Chaotic, humbling, joyful (the moment you stumble upon a clean Western-style toilet)… Southeast Asia is a traveltopia of temples, tuk tuks, big beers and woefully misguided clothing choices.
We were therefore naturally delighted to travel on Stray Asia’s flexible hop-on hop-off network in Thailand and Laos recently. Here are eight reasons why you should too.*
*Footnote: There were formerly nine reasons, but the ninth (simply entitled, “One night in Bangkok”) was removed by the advertising standards agency. Unreserved apologies to all involved.
The claim – Getting off the beaten track
A much overused travel term, we can admit to being suspicious in a deeply British way about Stray’s claim to getting off the beaten track. After all, Southeast Asia is pretty well-travelled, and so hardly known for its surprises. Unless of course, you count waking up wearing someone else’s shoes, but that’s just Chang Beer and not really a surprise after the first time it happens.
But via a mixture of authentic transport (houseboats, buses, trains, tuk tuks), flexible hop-on hop-off stops, homestays and truly legendary local guides, Stray genuinely does get you to places that no one else does.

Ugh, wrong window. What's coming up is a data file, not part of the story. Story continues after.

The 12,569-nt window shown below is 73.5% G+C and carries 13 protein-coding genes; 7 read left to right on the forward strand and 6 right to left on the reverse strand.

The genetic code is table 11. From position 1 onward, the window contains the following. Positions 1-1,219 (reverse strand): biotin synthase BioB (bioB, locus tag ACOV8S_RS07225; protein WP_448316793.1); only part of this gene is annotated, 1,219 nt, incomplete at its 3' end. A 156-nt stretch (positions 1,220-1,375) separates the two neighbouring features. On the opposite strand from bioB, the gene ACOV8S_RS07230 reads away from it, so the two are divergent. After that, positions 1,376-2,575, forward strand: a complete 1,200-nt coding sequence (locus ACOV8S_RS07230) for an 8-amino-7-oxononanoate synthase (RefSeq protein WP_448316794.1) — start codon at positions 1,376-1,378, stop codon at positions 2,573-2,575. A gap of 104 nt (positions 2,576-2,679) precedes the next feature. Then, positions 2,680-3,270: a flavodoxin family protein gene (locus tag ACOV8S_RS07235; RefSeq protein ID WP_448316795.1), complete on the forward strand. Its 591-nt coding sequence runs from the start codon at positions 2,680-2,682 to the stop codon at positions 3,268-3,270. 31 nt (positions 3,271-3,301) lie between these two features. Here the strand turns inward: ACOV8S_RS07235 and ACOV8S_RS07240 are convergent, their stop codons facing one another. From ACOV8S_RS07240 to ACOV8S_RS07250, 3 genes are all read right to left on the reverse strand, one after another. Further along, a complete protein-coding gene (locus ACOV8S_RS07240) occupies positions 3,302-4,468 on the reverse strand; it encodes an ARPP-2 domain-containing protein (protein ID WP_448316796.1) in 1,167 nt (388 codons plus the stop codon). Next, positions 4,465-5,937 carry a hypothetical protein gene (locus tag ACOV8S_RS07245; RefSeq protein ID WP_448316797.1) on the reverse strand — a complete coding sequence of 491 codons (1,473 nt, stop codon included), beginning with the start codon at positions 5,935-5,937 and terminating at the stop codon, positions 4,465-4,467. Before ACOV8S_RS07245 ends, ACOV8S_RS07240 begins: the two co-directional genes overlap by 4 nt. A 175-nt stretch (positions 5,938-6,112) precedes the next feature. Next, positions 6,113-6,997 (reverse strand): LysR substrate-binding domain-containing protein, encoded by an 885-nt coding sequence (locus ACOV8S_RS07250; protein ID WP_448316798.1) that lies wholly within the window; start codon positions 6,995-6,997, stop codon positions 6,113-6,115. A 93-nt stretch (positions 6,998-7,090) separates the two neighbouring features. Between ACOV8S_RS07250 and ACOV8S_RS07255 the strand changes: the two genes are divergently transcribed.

The judgement: Words, fully eaten.
Unique stops – Ban Pak Nguey Homestay, Laos
The Stray network is full of unique and out-of-the-way stops. On our route, we were lucky enough to stay overnight in Ban Pak Nguey, a wildly remote village on the Mekong. Here’s what went down.
After being physically tackled by locals (a football game involving shamefully talented six-year olds), a sunset swim in the Mekong, and a rather emotional ‘Baci’ blessing ceremony (the local whisky perhaps contributing to the sentimental nature of this), we responded to our hosts’ kindness as only travellers know how. The great cultural exchange… the Macarena.
The whole homestay experience was beautiful, moving and unforgettable. And we’d therefore like to sincerely apologise for inflicting our 90s dancefloor offences on your wonderful and gracious village.
Cultural exchange with locals: Travellers 0, Villagers 1, reasons to go 100.
Nature – Kuang Si Falls, Luang Prabang
We’ll keep this one short and lyrical. TLC told us not to go chasing waterfalls. They were wrong. Kuang Si Falls are wicked. And there were swimsuit mishaps. And bears. In a rescue sanctuary.
Cultural things – Wat Rong Khun, Chiang Rai
Whilst going to Asia and not visiting temples is possibly some form of travelling hate crime, we get that after several (hundred) your feet start to ache, your mouth feels dry, and while you should be part way through a spiritual awakening, you’re actually thinking about dinner, beer, or both.
Up in Thailand’s northernmost city, Wat Rong Khun is not your average temple. A glittering disco ball of a site, it may look like the brainchild of Barbie and Buddha, but close up, it’s seriously badass. An ode to Buddhist mythology and 1990s sleepovers, it features baddies such as Hellraiser, Freddy Kruger, Terminator and… Hello Kitty? While not pretending to understand the last bit, the effect is awesome.